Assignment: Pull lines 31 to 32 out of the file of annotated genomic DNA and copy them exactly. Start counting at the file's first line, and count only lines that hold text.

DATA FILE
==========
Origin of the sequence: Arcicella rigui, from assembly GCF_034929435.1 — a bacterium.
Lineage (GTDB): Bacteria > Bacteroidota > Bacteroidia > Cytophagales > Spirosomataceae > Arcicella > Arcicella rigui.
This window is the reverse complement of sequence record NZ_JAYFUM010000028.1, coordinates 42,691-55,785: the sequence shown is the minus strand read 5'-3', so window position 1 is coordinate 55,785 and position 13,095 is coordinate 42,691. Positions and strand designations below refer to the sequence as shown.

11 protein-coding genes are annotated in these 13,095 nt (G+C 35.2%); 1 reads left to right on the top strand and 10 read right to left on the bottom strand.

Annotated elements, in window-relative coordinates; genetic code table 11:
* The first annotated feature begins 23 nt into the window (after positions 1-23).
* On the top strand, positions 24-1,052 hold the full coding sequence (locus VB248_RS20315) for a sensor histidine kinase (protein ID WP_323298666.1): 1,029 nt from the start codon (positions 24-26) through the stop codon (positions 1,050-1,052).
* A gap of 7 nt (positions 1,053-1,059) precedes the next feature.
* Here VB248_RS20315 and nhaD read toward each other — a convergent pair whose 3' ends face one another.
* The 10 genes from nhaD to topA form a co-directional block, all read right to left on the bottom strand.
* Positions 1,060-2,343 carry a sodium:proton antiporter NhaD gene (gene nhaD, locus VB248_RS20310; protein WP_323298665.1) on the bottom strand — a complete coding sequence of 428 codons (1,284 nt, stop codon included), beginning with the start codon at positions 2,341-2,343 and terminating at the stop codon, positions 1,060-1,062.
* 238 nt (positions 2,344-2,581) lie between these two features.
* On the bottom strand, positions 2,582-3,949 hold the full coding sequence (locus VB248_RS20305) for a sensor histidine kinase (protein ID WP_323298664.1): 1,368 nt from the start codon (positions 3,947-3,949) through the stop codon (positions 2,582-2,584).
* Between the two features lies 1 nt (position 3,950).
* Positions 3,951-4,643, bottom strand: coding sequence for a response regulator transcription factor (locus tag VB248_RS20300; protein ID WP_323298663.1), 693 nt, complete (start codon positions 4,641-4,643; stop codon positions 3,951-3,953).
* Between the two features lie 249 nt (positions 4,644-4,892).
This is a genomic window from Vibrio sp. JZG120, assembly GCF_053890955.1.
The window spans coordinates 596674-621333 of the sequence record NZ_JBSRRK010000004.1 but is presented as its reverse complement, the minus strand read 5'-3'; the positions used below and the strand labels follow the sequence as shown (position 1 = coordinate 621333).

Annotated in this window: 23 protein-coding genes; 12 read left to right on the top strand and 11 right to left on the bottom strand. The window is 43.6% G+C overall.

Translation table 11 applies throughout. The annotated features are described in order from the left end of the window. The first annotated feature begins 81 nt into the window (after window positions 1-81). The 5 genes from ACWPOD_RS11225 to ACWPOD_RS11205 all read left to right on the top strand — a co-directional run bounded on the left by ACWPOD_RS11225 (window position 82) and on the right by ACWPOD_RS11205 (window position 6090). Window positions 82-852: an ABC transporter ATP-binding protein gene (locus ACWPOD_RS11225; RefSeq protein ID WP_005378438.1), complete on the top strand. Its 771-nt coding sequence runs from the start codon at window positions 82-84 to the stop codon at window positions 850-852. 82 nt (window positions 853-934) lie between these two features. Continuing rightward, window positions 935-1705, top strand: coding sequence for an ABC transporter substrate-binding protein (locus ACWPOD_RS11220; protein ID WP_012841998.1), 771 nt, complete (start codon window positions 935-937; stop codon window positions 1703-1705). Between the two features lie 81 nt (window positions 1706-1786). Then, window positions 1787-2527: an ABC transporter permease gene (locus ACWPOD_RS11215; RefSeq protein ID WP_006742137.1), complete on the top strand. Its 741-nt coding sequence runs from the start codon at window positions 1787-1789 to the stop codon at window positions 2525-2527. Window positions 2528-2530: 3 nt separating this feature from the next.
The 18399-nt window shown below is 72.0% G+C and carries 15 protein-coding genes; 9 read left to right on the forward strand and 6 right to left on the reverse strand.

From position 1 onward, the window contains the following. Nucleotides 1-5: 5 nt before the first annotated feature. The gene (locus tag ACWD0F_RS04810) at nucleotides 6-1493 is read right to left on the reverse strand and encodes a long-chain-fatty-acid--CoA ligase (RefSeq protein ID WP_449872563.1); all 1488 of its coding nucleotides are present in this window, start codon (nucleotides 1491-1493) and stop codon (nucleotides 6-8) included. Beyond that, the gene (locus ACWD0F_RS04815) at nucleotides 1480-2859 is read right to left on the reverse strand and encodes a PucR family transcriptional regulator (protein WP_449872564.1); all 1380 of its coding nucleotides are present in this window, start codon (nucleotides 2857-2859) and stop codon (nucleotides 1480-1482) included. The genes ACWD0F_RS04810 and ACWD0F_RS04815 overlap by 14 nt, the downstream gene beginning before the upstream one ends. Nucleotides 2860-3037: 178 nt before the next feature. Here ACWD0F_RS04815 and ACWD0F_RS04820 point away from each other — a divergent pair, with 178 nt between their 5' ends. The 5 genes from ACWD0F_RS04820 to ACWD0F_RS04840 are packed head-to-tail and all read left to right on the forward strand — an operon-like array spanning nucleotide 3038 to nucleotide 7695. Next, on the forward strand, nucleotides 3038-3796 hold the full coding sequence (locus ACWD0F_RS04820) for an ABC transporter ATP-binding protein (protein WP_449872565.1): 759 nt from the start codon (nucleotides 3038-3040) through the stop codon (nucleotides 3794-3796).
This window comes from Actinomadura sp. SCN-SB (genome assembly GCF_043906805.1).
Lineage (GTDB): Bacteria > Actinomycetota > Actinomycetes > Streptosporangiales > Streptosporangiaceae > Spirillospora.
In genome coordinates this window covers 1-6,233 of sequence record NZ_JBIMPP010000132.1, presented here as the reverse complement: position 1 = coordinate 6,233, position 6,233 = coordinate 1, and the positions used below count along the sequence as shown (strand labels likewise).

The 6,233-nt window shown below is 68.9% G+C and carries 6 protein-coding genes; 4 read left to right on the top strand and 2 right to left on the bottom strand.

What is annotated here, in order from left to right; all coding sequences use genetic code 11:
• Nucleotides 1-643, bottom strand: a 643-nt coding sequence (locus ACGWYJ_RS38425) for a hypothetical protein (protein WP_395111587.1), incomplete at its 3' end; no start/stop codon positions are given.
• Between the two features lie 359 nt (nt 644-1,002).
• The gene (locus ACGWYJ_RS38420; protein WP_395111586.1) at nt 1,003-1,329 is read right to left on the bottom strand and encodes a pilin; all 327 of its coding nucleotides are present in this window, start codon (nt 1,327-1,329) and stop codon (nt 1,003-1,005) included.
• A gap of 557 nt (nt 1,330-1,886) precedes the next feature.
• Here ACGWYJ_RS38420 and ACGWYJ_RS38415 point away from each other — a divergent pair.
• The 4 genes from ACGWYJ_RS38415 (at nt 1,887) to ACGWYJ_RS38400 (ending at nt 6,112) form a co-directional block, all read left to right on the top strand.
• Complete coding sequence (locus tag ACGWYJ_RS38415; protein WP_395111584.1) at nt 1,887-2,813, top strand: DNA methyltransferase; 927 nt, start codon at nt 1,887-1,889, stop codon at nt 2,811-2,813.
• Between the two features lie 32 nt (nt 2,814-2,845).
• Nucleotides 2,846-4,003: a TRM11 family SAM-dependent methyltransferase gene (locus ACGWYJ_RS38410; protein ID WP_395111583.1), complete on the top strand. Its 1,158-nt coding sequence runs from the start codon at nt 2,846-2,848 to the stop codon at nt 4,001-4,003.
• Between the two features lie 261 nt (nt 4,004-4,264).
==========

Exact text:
• A gap of 557 nt (nt 1,330-1,886) precedes the next feature.
• Here ACGWYJ_RS38420 and ACGWYJ_RS38415 point away from each other — a divergent pair.